Time seeds cover

Time Seeds


Every evening since we arrived, I stand at the rail. If it weren’t for the land vermin, the sunsets, viewed from shore, would be a magnificent transition into night—night is when they come out, and why we stay on the ship after sundown. We’ve seen a few during the day, but those were sluggish, torpid, easy to kill—a pike thrust into their brains. We’re safe here at night, onboard our wooden vessel, stone-anchored in the bay, sails reefed. They don’t swim.

​In the last four months, I’ve come to like this pleasant place, constant, cooling trade winds, predictable rains, and lush vegetation—a suitable planet, this one.

​“Have you come to a preliminary recommendation yet?” Ernie asked from his usual spot next to me, looking toward the land.​

“No, not yet, but soon, after we get back, after data review.”

​ Two weeks remain, and we still don’t know who built those stone piers, or the ruins, though it was undoubtedly a long time ago. The Goosers hadn’t made them—those meter-long terrors don’t use tools, beyond their digger claws that can rip the flesh from your bones in less than a minute if you get too close. Bethany had named them on the first shore day when startled by a pair emerging from their day hole.

​This exposed, wooden deck is my preferred place to muse, to objectively mull over the day’s findings. As usual, my hands travel along the thick railing, to the short length chafed and worn from the ropes and chains we haul up to bring the mud-core samples aboard from the land beneath us. It’s this place amidships where I enjoy the slow, undulating roll of the ocean swells, tamed by the remaining barriers once constructed to form a seaport of sorts.

Ernie spoke the question that’s been on all our minds. “Could this place have been seeded before we arrived?”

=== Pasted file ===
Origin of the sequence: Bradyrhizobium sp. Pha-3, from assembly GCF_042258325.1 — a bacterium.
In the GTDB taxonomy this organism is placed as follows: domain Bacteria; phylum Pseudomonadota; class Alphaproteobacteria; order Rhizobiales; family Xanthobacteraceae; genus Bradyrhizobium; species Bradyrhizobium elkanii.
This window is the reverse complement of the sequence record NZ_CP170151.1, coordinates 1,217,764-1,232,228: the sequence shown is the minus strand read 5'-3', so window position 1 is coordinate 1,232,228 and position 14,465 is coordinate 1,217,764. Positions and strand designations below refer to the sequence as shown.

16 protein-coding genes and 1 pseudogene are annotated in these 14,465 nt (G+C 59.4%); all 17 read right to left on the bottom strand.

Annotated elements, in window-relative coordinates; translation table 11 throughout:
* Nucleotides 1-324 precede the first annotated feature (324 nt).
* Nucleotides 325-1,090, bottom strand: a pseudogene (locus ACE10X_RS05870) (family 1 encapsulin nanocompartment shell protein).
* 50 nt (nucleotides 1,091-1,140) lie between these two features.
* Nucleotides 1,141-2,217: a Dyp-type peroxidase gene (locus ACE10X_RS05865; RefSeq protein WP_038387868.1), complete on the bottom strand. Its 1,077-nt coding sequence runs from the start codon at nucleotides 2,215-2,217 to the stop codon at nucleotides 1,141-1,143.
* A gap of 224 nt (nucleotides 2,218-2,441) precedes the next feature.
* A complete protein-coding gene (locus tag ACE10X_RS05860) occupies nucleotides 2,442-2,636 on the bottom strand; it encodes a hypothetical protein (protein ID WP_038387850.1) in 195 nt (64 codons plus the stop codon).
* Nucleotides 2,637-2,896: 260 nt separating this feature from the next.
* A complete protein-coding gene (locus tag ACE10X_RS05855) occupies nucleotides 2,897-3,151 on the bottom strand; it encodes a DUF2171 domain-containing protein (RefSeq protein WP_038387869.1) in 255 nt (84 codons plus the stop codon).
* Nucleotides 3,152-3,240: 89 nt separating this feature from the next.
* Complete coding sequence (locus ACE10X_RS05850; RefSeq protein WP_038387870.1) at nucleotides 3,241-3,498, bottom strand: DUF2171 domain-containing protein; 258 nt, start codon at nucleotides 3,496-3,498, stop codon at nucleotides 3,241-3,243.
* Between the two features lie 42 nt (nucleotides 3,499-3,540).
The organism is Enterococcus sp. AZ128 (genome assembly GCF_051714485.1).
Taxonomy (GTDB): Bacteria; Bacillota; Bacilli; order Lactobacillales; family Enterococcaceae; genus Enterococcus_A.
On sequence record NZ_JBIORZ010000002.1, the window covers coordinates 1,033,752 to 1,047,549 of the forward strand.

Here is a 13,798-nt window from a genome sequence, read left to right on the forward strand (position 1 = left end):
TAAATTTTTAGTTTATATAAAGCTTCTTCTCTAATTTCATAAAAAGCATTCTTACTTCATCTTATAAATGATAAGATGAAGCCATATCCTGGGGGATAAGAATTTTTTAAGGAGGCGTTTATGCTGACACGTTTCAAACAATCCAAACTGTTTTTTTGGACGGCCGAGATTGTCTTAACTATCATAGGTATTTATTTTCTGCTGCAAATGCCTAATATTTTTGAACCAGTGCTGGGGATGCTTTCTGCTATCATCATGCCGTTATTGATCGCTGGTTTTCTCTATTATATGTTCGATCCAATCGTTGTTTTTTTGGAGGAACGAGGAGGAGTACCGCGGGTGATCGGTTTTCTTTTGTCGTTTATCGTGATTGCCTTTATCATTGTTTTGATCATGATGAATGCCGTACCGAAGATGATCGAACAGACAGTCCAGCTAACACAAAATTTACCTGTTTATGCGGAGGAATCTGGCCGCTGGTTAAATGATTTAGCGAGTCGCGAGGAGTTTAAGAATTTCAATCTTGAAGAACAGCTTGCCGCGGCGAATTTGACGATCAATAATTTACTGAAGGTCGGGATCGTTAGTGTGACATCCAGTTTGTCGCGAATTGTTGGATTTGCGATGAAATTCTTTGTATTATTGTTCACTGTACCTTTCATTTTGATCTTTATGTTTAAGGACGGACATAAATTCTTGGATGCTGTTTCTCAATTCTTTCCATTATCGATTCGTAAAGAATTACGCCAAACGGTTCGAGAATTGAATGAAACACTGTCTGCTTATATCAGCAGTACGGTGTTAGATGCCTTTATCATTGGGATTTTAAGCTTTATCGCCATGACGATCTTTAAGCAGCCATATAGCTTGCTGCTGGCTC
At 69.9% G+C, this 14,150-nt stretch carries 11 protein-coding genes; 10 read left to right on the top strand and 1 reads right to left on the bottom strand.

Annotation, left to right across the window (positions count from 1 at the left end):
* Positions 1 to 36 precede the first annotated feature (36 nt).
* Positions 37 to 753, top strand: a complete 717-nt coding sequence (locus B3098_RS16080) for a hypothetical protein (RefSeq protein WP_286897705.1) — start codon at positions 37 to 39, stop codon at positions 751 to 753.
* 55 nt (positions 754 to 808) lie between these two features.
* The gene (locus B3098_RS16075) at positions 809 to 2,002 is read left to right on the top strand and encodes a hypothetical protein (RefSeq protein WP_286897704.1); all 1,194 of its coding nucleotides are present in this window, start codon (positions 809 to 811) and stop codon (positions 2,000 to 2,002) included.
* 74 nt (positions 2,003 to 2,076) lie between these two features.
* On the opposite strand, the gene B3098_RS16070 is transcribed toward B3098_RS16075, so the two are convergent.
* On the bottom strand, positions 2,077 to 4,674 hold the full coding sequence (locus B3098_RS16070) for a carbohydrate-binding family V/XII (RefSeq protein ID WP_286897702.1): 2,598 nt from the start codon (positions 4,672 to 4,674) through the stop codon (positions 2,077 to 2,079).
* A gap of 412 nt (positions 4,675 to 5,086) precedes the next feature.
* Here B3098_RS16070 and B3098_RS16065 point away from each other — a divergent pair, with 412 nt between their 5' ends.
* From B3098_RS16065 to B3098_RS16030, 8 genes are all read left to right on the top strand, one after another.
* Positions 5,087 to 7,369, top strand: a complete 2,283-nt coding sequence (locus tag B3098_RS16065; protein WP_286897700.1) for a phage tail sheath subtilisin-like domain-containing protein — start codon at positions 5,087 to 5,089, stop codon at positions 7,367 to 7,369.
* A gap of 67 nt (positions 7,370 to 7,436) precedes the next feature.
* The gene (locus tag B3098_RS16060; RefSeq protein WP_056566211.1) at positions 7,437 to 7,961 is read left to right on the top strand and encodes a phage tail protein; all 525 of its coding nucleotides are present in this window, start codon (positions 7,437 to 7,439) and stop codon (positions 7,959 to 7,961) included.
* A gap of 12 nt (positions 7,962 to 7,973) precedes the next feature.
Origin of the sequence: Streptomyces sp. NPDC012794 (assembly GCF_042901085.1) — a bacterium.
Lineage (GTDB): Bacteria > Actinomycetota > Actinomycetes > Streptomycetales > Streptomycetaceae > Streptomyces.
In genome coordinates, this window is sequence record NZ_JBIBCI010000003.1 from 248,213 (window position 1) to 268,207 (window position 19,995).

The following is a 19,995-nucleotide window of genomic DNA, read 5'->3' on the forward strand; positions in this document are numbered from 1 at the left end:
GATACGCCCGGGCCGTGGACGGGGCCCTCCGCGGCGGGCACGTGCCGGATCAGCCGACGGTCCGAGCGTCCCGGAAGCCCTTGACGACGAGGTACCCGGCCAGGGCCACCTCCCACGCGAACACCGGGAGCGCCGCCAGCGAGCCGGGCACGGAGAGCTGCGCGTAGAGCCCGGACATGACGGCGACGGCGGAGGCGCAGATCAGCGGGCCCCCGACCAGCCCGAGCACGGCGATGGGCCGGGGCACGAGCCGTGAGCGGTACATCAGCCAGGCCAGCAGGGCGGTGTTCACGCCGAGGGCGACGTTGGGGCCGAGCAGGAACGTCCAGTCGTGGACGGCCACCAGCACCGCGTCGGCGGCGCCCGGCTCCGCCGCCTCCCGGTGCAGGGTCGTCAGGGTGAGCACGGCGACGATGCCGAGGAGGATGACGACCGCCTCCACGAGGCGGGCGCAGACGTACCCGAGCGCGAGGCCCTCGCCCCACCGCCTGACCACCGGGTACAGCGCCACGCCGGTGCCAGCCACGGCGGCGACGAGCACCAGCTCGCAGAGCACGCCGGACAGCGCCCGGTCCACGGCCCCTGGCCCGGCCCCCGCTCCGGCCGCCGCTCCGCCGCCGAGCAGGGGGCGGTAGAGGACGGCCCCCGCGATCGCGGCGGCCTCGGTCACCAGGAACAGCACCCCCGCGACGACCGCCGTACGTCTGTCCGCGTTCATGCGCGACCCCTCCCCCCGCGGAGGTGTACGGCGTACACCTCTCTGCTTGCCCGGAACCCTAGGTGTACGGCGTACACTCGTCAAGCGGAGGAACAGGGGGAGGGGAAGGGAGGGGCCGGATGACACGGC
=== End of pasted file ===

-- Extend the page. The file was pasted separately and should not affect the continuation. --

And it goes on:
​“Possibly, but we haven’t found any evidence of that. Even if it had been, it didn’t stick. I think we have an excellent project candidate.”

​“Well, it’ll be good to get back. These natural fiber clothes give me the worst itch.”

​Knowing it was temporary, no one on our team really objected to them, some even enjoyed roughing it. We accepted the imposed restrictions, no technology, beyond what the probes assessed as probable native materials are permitted; in our case, a wooden ship, iron nails, and not so iron men and women. The initial orbital survey probes found piers, quay walls, and a few unnatural piles of squared up rock—deserted. Even the few remaining crumbling towers barely resembled built things. Our landing team found no tools, no monuments, no writings, pictographs, or decorative marking etched in the weathered stones—the only material, on this world, that could last over the twenty millennia the base layers had sat waiting.

There might be undiscovered evidence, but I doubted it. While we hadn’t shovel-dug deep, the last segment at the bottom of the exploratory trenches, according to the seasonal lines, dated five thousand years. Deep enough to have found evidence of the builders, a chronological assignment based on the weathering of the newest, the last laid stones.